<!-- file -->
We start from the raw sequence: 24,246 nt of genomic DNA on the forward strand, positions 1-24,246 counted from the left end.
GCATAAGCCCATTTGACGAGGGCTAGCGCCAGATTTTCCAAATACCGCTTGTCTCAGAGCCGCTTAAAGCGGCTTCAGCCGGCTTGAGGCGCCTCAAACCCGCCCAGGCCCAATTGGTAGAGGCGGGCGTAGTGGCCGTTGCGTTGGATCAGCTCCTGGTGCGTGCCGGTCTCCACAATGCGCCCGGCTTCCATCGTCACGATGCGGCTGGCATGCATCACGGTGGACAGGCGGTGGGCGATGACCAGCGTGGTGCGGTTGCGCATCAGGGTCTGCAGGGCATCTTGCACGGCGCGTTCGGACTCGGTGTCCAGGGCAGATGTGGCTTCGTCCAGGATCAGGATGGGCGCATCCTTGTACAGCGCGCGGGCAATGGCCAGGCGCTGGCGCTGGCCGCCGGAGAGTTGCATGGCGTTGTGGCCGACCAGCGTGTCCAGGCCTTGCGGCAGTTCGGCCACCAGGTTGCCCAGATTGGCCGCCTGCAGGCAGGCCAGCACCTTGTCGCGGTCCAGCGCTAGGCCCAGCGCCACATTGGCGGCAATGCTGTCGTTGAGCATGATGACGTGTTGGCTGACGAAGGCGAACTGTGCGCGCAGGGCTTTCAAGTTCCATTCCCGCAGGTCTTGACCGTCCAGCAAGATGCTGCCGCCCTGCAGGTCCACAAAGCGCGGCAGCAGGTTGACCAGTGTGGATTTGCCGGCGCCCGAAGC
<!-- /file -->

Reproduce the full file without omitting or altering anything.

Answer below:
We start from the raw sequence: 24,246 nt of genomic DNA on the forward strand, positions 1-24,246 counted from the left end.
GCATAAGCCCATTTGACGAGGGCTAGCGCCAGATTTTCCAAATACCGCTTGTCTCAGAGCCGCTTAAAGCGGCTTCAGCCGGCTTGAGGCGCCTCAAACCCGCCCAGGCCCAATTGGTAGAGGCGGGCGTAGTGGCCGTTGCGTTGGATCAGCTCCTGGTGCGTGCCGGTCTCCACAATGCGCCCGGCTTCCATCGTCACGATGCGGCTGGCATGCATCACGGTGGACAGGCGGTGGGCGATGACCAGCGTGGTGCGGTTGCGCATCAGGGTCTGCAGGGCATCTTGCACGGCGCGTTCGGACTCGGTGTCCAGGGCAGATGTGGCTTCGTCCAGGATCAGGATGGGCGCATCCTTGTACAGCGCGCGGGCAATGGCCAGGCGCTGGCGCTGGCCGCCGGAGAGTTGCATGGCGTTGTGGCCGACCAGCGTGTCCAGGCCTTGCGGCAGTTCGGCCACCAGGTTGCCCAGATTGGCCGCCTGCAGGCAGGCCAGCACCTTGTCGCGGTCCAGCGCTAGGCCCAGCGCCACATTGGCGGCAATGCTGTCGTTGAGCATGATGACGTGTTGGCTGACGAAGGCGAACTGTGCGCGCAGGGCTTTCAAGTTCCATTCCCGCAGGTCTTGACCGTCCAGCAAGATGCTGCCGCCCTGCAGGTCCACAAAGCGCGGCAGCAGGTTGACCAGTGTGGATTTGCCGGCGCCCGAAGC